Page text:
Substrate utilization during graded aerobic exercise in rainbow trout.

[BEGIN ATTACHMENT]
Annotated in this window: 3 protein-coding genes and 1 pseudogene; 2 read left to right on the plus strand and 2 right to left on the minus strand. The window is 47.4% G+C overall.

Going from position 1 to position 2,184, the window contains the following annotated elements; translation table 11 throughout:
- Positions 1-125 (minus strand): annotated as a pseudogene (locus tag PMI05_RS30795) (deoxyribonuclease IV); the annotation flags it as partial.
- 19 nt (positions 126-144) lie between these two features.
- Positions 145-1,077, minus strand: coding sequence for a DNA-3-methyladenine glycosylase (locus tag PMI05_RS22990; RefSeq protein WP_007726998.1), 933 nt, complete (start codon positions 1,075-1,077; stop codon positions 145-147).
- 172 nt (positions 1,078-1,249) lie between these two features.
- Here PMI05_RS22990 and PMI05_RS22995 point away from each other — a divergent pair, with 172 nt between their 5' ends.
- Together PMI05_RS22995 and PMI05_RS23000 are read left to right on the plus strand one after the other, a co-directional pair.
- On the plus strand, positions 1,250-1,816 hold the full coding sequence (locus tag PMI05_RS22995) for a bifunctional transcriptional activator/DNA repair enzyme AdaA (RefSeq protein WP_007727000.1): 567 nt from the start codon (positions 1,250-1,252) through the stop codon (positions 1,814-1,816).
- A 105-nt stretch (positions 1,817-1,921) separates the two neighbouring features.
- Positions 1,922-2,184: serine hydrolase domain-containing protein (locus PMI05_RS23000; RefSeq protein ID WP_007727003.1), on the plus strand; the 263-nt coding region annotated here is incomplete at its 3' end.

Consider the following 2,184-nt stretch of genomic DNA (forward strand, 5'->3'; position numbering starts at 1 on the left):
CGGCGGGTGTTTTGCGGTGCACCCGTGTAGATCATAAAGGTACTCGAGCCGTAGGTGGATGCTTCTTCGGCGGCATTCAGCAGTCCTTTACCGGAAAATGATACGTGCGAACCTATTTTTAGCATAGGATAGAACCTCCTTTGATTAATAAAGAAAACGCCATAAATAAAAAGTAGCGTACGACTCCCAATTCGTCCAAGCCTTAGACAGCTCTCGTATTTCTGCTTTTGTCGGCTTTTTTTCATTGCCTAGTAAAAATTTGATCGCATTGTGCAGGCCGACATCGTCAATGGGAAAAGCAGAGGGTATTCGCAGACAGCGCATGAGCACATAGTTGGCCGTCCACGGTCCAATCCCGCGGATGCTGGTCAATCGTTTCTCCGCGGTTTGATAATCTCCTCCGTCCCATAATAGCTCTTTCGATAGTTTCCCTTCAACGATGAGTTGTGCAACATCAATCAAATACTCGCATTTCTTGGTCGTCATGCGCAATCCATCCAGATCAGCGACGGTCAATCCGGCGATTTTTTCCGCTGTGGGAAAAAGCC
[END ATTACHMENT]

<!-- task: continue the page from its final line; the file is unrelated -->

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A biochemical approach was employed to examine the oxidative utilization of carbohydrate and lipid in red muscle of rainbow trout (Oncorhynchus mykiss) during sustained swimming at 30 and 60% of their critical swimming speed (U(crit); for 2, 15 and 240 min) and during non-sustainable swimming at 90% U(crit) (for 2, 15 and 45 min). Measurements included pyruvate dehydrogenase (PDH) activity, creatine phosphate, ATP, glycogen, glycolytic intermediates, acetyl-CoA, acetyl-, total-, free-, short-chain fatty acyl- and long-chain fatty acyl- carnitine, intramuscular triacylglycerol and malonyl-CoA concentrations, and whole body oxygen consumption ((O)(2)). During the first 2 min at 30 and 60% U(crit), oxidation of endogenous glycogen by PDH activation increased 4- and 8-fold, respectively, yielding 1.5- to 2.5-fold increases in acetyl-CoA and 2- to 6-fold increases in acetyl-carnitine concentrations. Within 15 min, PDH activity returned to control values (153.9+/-30.1 nmol g(-1) wet tissue min(-1)); after 240 min there were small 1.7- to 2.6-fold increases in long-chain fatty acyl-carnitine and approx. 50% decreases in malonyl-CoA concentrations, indicating an overall enhancement of lipid oxidation. Sustainable swimming at 30 and 60% U(crit) was further characterized by 1.5- and 2.2-fold increases in M(O(2)), respectively. Non-sustainable swimming at 90% U(crit) was characterized by a sustained tenfold (approx.) elevation of red muscle PDH activity (approx. 1600 nmol g(-1) wet tissue min(-1)). Significant 67% decreases in white muscle creatine phosphate and 73% decreases in glycogen levels, without matching increases in lactate levels, point to significant recruitment of white muscle during high-speed swimming for power production, and the potential export of white muscle lactate to red muscle for oxidation. Overall, sustainable exercise at 30 and 60% U(crit) is supported by approximately equal contributions of carbohydrate (approx. 45%) and lipid (approx. 35%) oxidation, whereas non-sustainable swimming is supported primarily by carbohydrate oxidation with only moderate contributions from lipid oxidation.
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